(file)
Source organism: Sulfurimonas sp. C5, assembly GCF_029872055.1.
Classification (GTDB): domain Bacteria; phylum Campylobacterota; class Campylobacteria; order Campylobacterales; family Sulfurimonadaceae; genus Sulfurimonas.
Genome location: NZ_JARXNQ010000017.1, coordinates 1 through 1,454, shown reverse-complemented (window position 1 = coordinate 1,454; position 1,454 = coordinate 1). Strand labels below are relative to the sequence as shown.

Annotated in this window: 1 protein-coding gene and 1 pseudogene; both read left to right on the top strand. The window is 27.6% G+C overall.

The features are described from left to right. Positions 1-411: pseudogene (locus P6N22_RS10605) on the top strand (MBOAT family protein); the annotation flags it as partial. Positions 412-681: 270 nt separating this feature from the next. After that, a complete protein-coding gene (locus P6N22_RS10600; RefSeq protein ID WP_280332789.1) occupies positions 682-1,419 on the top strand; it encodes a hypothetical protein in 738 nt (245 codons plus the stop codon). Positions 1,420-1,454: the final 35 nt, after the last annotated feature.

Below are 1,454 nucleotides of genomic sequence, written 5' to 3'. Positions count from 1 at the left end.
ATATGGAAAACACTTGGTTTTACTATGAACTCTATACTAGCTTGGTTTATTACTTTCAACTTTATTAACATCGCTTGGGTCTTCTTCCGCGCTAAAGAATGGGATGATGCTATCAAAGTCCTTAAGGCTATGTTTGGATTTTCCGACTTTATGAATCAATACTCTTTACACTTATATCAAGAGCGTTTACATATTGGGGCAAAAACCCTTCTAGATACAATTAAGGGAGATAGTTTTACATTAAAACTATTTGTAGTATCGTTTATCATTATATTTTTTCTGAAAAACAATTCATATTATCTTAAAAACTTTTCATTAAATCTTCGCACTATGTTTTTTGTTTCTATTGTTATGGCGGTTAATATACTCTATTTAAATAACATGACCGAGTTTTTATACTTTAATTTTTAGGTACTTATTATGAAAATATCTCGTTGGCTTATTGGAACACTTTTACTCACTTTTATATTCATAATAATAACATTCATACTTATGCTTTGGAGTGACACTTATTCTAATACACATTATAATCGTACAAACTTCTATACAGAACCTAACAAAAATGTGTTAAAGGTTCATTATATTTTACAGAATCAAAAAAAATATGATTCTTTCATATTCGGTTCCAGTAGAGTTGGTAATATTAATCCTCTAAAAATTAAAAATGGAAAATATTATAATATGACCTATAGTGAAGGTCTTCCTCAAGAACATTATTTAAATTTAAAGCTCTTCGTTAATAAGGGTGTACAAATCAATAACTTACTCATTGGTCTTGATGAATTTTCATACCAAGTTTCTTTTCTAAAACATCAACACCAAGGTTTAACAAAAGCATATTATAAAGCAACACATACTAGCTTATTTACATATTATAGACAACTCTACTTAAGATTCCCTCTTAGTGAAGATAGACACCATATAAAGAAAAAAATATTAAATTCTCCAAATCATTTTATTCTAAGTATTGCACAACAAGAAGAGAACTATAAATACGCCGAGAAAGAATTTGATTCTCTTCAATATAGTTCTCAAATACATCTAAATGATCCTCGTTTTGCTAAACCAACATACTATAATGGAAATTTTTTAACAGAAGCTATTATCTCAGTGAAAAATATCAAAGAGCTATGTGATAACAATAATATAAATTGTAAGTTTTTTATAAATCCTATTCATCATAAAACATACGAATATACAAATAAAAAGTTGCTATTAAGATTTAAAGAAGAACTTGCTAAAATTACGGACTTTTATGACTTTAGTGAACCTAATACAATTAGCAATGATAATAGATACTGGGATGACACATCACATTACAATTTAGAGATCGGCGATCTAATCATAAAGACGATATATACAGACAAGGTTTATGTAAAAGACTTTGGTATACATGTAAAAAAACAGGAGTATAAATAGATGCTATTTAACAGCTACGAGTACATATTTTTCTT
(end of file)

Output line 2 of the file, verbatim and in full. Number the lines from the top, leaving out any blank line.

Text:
Classification (GTDB): domain Bacteria; phylum Campylobacterota; class Campylobacteria; order Campylobacterales; family Sulfurimonadaceae; genus Sulfurimonas.